Farmers and the entire value chain in the farming sector are strangulated by regulations of over 12 ministries
Farmers’ distress is once again dominating the headlines, following unseasonal rains. Agriculture is constitutionally a state subject, but, in practice, all policy decisions in its activity chain like agriculture credit, procurement, minimum support price (MSP), fertilizer allocation and subsidy, and relief measures are in the domain of the Central Government. Indian farmer and the entire value chain in the farming sector, as a consequence, are strangulated by regulations of over 12 ministries of the union government and at least six ministries of the state level.
Farmers get their extension support and weather forecast on the mobile phones, but fail to secure the prices for their produce and agricultural market yards failed them. The result is about three lakh suicides of farmers in key agro-intensive states across the country during the last one and half decades. The efforts to contain them have not even touched the fringe of the problem. The problem touched the roof of the Parliament with a suicide of a farmer on the fringes of Aam Admi Party (AAP) agitation in Delhi against the Land Acquisition Bill.
There is an undue anxiety to cut subsidies to the farm subsidies although they constitute less than 15% of the dwindling agriculture gross domestic product (GDP). The role of women in farming activities has been unnoticed instrument of stability with several women self-help groups (SHGs) contributing their pooled savings and credit as also labour for stability in farm production.
What can the government do to improve the lot of farmers? Here are some suggestions.
Firstly, agricultural insurance reforms need to move in the direction of low premiums, high security – particularly of weather, loss of crop on and off the field at the matured stage and in market yards.
Secondly, revision of the Agricultural Produce Market Committee (APMC) Act to permit pan-India trades, electronic auctions and trading in warehouse receipts and monitoring its implementation in the states, brooks no delay. Farmers should be able to sell their produce anywhere in the country without hassles to derive the price advantage.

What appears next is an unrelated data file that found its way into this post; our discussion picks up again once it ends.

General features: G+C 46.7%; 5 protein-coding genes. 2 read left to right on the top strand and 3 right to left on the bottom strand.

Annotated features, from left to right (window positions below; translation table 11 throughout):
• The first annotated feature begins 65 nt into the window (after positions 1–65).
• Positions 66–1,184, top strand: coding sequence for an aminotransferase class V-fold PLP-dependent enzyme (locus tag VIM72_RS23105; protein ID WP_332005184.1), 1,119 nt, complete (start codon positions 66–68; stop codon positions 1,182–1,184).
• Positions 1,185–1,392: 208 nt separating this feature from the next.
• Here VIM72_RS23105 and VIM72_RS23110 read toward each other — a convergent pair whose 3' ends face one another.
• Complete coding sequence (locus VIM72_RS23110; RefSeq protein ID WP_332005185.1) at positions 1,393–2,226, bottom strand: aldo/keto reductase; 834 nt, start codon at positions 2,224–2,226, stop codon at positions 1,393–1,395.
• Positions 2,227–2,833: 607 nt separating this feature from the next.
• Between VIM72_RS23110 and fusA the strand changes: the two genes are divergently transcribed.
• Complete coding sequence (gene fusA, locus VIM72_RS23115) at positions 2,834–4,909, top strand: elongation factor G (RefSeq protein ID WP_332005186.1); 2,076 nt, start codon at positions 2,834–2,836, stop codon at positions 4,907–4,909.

Primary agricultural credit cooperatives and the rest of the rural credit system in cooperative fold are in shambles. The Government may expedite 97th Constitutional Amendment Act and amendment of Multi State Cooperative Societies Act, 2002, so that all the State governments may harmonise their Co-operative Acts. In a mission mode, the Government has to invest in technology infusion from poorest areas civil society (PACS) to bring them into mainstream rural lending structure.
If the Government were to invest on mission mode a farm skills and entrepreneurship programme in about 50 acres in all the agriculture intensive states it has potential of creating a million entrepreneurs and eventual job creation through them.
Promotion of Integrated farming system approach involving synergic blending of crops, horticulture, dairy, fisheries and poultry seems viable option to provide regular income and at site employment to small land holder, decreasing cultivation cost through multiple use of resources and providing much needed resilience for predicted climate change scenario. Model Farms need to be established in each district with 100% funding from the Government for farmers to learn and adopt. The lifeblood of any economic enterprise is finance. More on that in the second part
(Dr Yerram Raju Behara is a former senior executive of SBI and an economist and risk management specialist. The views expressed in the article are his personal.